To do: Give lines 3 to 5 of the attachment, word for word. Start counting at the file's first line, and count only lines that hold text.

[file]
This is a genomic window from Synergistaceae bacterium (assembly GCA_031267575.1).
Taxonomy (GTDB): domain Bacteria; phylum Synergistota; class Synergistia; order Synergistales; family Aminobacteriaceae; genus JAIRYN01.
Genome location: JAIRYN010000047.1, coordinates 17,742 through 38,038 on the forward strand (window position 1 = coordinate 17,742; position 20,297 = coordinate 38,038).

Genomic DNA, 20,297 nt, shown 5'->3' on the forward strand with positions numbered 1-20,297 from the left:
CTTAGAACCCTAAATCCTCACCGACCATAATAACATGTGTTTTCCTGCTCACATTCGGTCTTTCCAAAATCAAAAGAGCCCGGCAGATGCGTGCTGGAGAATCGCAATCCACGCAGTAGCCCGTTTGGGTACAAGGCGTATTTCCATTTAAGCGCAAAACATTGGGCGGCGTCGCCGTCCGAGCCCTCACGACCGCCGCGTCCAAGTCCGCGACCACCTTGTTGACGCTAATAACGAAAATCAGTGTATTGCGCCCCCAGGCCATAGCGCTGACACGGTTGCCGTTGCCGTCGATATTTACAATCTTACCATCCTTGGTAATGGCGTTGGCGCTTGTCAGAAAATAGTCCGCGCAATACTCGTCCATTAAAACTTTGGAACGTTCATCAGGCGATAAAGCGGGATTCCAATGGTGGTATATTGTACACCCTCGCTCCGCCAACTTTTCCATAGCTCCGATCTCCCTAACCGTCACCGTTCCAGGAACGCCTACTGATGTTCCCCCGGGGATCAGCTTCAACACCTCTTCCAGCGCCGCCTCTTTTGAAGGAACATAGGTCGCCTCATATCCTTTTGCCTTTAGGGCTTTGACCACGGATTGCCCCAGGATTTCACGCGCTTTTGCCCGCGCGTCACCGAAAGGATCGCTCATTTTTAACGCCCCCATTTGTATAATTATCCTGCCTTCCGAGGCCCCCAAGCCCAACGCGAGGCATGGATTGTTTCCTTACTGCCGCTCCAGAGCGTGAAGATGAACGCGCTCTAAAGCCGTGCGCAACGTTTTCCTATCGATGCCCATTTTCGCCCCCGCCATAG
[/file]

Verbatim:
Genome location: JAIRYN010000047.1, coordinates 17,742 through 38,038 on the forward strand (window position 1 = coordinate 17,742; position 20,297 = coordinate 38,038).

Genomic DNA, 20,297 nt, shown 5'->3' on the forward strand with positions numbered 1-20,297 from the left:
CTTAGAACCCTAAATCCTCACCGACCATAATAACATGTGTTTTCCTGCTCACATTCGGTCTTTCCAAAATCAAAAGAGCCCGGCAGATGCGTGCTGGAGAATCGCAATCCACGCAGTAGCCCGTTTGGGTACAAGGCGTATTTCCATTTAAGCGCAAAACATTGGGCGGCGTCGCCGTCCGAGCCCTCACGACCGCCGCGTCCAAGTCCGCGACCACCTTGTTGACGCTAATAACGAAAATCAGTGTATTGCGCCCCCAGGCCATAGCGCTGACACGGTTGCCGTTGCCGTCGATATTTACAATCTTACCATCCTTGGTAATGGCGTTGGCGCTTGTCAGAAAATAGTCCGCGCAATACTCGTCCATTAAAACTTTGGAACGTTCATCAGGCGATAAAGCGGGATTCCAATGGTGGTATATTGTACACCCTCGCTCCGCCAACTTTTCCATAGCTCCGATCTCCCTAACCGTCACCGTTCCAGGAACGCCTACTGATGTTCCCCCGGGGATCAGCTTCAACACCTCTTCCAGCGCCGCCTCTTTTGAAGGAACATAGGTCGCCTCATATCCTTTTGCCTTTAGGGCTTTGACCACGGATTGCCCCAGGATTTCACGCGCTTTTGCCCGCGCGTCACCGAAAGGATCGCTCATTTTTAACGCCCCCATTTGTATAATTATCCTGCCTTCCGAGGCCCCCAAGCCCAACGCGAGGCATGGATTGTTTCCTTACTGCCGCTCCAGAGCGTGAAGATGAACGCGCTCTAAAGCCGTGCGCAACGTTTTCCTATCGATGCCCATTTTCGCCCCCGCCATAG